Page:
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Wall Street Strategies has been providing independent stock market research since 1991 to individual, retail and institutional clients through a balanced approach to investing and trading. Charles Payne, our founder and chief analyst, is routinely sought after for his stock market, political,... More
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  • THE FED SPOOKS INVESTORS - THE FED SPOOKS INVESTORS 0 comments
    Feb 19, 2014 2:46 PM

    By Carlos Guillen

    After making a gain of over 95 points on rather negative economic data, the Dow Jones Industrial Average has made a turn for the worse and is now significantly off its high as a result of comments from Federal Reserve Bank of Atlanta President Dennis Lockhart that served to remind investors of the continuing tendency for further Fed tapering.

    For starters, not so encouraging for those that were hoping for no tapering in the short run was news of increasing prices from a producer's perspective. According to the Department of Labor, the Producers Price Index (PPI) in January increased month-over-month by 0.6 percent; this compares with the Street's consensus estimate calling for a 0.2 percent rise. Because retailers try to pass costs on to consumers as soon as possible, the PPI can provide hints on future trends for the CPI, which has also been creeping higher. Excluding food and energy contributions to the price index, core PPI increased month-over-month by 0.5 percent, while economists' average forecast called for a 0.1 percent rise. These recent increases in prices are also very unlikely to stop the Fed from continuing to reduce its bond purchases, reducing its accommodative stance that was so welcomed by equity investors for quite some time.

    Also a bit discouraging today was that housing permits and starts data are beginning to establish a downtrend. According to the U.S. Census Bureau, building permits during January increased year-over-year by 2.4 percent and decreased month-over-month by 5.4 percent to 937,000, landing lower than the Street's consensus estimate of 980,000. Concurrently, housing starts declined year-over-year by 2.0 percent and fell month-over-month by 16.0 percent to 880,000, coming below the Street's consensus estimate of 963,000. While many are continuing to blame the weather for the worse than expected results, which to an extent is justifiable, the declines on both metrics have been going on even before the severe winter storms. So the combination of negative building permit growth, which is a proxy for future construction, combined with weak single family starts is clearly coming together to give investors less confidence that the housing sector will hold up well in the near term.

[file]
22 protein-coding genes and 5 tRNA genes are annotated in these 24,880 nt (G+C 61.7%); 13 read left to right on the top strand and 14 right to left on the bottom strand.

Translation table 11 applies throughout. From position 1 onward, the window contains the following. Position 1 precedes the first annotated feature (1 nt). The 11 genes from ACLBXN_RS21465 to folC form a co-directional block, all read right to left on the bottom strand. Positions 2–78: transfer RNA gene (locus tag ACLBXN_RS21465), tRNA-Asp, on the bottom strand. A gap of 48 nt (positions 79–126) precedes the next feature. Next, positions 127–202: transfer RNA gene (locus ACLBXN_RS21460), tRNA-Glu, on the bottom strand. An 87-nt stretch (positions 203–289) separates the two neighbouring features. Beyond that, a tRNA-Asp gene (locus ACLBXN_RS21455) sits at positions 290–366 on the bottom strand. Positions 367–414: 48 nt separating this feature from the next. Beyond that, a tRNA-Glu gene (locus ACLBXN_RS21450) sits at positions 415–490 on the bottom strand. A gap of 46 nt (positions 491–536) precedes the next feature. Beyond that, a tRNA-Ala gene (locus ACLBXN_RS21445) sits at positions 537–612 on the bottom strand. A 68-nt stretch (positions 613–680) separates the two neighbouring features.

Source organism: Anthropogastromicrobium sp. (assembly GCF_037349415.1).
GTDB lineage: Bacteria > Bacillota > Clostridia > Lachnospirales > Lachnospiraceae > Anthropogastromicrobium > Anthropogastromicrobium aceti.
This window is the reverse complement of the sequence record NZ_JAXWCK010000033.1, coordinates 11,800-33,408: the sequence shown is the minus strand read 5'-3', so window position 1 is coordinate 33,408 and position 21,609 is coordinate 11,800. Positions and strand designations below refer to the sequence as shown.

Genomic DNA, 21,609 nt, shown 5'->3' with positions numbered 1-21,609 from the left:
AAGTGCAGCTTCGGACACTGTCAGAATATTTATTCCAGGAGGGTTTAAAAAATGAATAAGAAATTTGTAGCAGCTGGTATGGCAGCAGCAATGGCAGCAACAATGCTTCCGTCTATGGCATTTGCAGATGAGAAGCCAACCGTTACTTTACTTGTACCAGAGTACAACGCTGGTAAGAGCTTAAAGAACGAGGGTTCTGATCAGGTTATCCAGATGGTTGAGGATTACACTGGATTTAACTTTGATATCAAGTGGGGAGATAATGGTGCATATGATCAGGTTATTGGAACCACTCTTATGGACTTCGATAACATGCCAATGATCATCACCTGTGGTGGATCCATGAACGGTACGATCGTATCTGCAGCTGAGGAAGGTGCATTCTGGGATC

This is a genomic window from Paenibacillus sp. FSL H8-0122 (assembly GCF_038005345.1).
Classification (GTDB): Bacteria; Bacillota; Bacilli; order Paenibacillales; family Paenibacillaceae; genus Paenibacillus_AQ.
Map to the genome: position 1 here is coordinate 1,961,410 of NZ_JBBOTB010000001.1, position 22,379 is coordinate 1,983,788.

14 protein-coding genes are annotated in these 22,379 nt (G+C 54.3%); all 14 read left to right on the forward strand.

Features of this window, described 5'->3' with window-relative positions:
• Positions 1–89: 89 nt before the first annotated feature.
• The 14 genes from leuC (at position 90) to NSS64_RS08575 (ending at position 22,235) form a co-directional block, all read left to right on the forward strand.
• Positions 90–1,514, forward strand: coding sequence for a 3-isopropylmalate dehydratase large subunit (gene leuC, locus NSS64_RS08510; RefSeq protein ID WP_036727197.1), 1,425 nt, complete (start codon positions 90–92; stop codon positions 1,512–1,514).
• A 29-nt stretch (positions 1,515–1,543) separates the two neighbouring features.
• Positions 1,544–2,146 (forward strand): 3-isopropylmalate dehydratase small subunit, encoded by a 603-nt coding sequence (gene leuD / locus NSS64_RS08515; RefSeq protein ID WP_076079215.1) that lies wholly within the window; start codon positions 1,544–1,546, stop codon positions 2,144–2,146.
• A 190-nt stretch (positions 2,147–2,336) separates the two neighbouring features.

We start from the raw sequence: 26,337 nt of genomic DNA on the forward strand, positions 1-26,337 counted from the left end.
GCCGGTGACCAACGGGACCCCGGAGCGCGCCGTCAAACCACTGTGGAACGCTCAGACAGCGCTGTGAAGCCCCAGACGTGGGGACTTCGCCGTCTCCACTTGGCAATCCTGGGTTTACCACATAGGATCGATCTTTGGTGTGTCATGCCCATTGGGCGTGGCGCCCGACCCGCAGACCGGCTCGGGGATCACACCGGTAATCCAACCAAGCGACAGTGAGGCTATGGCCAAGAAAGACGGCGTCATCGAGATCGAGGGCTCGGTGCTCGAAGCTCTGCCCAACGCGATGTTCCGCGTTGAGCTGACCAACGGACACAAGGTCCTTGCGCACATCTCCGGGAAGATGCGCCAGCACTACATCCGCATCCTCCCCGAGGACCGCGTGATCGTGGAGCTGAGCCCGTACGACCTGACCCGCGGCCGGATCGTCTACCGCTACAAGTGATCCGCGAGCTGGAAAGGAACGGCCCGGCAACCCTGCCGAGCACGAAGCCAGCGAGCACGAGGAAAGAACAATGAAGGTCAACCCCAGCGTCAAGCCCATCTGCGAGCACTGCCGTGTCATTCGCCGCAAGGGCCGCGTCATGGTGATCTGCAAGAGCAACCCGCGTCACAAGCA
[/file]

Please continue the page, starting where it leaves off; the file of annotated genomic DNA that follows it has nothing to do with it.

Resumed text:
Quite interestingly, neither the housing data nor the PPI gains were enough to put stocks in the red. However, during midday trading Federal Reserve Bank of Atlanta President Dennis Lockhart said he is looking through recent weak economic data and continues to expect the central bank to wind down its bond-buying stimulus program over the remainder of this year. He went as far as to predict when the entire stimulus would be gone; Lockhart said he expected the asset purchase program to be completely wound down by the fourth quarter of this year. Clearly, investors were not enthused by these comments, and consequently the Dow took a dive, losing over 49 points. Nonetheless, it is encouraging to note that stocks have recovered lost ground, with the Dow now trading fairly flat.

    Cold Forecast Boosts Natural Gas
    By David Urani

    The brutal cold around the nation continues to affect the power market, as we saw in last week's industrial production numbers where utilities caught a 4.1% boost in January. Well, we're sorry to report that weather forecasts are calling for yet another cold front next week. Consequentially, natural gas prices are elevating another 9% today. That takes natgas to its highest level in four years, past the $6 mark. That's in response to natural gas supplies that currently sit at a 10-year low due to the exceedingly high demand.

    Nevertheless, this should only prove to be a temporary spike as there's only so much winter left to go (fingers crossed). As temperatures normalize (hopefully) we expect natural gas to at least fall back below the $5 mark if not lower over the next couple of months.

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